Perhaps the most obvious element to cause this episode to stand out from the pack is how it thrusts the spotlight firmly on Tygra. Arguably the most complex and almost certainly the most enigmatic of the ThunderCats, any episode that heavily features Tygra tends to stand out as one of the series’ most unique and exciting offerings, and those episodes tend also to have a strong flair for the exotic, be they the addiction-fueled “The Garden of Delights” and “Crystal Canyon”, or this episode, which showcases Tygra’s previously undisclosed ability for casting illusions using the power of his mind. While never seen before, these mind powers don’t feel out of place or out of character in the context of Tygra’s cerebral and introspective nature. What’s more, his power of invisibility is itself a kind of illusion, so these powers feel like a natural—if rarely used—extension of the Tygra we already know.

Whatever the whys and wherefores, Tygra’s abilities in this episode make for one of the most unique challenges Lion-O has to face, not just in the Anointment Trials but in the entire ThunderCats series. That Leonard Starr would think to test Lion-O in this way shows just how well considered his writing process for the Anointment Trials was—whilst three of the five Anointment Trials deal primarily with Lion-O’s physical abilities, both “The Trial of Cunning” and this episode would test his mental and emotional fitness.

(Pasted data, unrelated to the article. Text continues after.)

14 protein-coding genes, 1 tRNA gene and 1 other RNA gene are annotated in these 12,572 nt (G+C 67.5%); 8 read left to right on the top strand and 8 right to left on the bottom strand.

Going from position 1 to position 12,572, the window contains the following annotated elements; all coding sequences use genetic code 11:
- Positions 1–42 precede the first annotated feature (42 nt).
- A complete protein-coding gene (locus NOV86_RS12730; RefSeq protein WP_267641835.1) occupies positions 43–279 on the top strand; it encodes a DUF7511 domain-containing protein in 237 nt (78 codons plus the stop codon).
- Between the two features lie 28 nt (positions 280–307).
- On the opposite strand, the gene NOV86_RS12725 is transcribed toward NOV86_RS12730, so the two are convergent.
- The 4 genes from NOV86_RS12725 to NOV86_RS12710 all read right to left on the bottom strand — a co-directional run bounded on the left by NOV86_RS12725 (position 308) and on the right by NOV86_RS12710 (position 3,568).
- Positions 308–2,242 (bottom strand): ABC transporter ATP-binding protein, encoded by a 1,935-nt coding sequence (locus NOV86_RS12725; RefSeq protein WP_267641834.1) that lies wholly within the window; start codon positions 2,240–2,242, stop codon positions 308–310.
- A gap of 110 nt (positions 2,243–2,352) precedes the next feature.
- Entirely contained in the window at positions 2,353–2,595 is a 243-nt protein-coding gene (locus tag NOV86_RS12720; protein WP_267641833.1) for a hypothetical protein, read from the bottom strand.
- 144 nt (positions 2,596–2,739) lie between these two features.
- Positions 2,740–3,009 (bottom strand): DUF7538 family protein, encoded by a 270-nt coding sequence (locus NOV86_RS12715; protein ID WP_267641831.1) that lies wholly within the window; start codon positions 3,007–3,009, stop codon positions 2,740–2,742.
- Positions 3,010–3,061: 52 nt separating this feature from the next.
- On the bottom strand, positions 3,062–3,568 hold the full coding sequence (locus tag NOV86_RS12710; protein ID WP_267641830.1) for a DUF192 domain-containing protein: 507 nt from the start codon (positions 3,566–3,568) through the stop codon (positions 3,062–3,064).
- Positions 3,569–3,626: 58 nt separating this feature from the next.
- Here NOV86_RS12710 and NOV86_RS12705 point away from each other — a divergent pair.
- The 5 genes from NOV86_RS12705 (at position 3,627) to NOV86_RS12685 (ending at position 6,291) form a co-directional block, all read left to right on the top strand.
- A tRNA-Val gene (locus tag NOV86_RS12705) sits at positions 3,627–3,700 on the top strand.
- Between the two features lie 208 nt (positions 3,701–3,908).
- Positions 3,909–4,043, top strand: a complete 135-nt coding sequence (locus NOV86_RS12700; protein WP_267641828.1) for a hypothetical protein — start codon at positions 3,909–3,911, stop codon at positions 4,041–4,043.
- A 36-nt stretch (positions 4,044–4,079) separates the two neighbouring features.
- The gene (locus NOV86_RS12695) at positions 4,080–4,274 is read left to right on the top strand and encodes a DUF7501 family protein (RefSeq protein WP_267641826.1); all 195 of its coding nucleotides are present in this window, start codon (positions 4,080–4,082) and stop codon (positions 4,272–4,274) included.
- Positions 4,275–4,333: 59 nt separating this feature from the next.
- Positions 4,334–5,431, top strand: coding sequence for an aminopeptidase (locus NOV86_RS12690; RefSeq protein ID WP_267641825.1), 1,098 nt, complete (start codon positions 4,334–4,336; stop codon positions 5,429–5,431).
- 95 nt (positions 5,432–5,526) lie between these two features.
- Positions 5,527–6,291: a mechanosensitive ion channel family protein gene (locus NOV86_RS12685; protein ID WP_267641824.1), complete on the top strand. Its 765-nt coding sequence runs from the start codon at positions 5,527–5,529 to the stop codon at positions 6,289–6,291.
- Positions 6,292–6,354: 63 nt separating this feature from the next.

However, where “The Trial of Cunning” was, at times, a slightly mundane test for Lion-O, this Trial sees him put through arguably the most demanding test of all, with Tygra forcing Lion-O to relive the destruction of Thundera. This one scene alone is perhaps the single most powerful and relevant to Lion-O’s character development throughout the entire series. Lion-O’s devastation at the destruction of his home planet was touched upon beginning in “Exodus”, “The Time Capsule” and “Return to Thundera” explore his homesickness, and “ThunderCats Ho!” later shows us that the nightmares never really ended, even after the Trials. So it’s easy to see why forcing Lion-O to relive Thundera’s destruction would be the ultimate psychological test. In reliving it, Lion-O comes to the realization that his biggest fear in relation to Thundera’s destruction is that he’ll be that afraid again. Though just a small line of dialogue, this reveals so much about how traumatic the destruction of Thundera must have been to the pre-adolescent Lion-O, seeing everything he treasured and relied upon for security ripped away from under him. Once again, little touches like these define the greatness of episodes such as this one.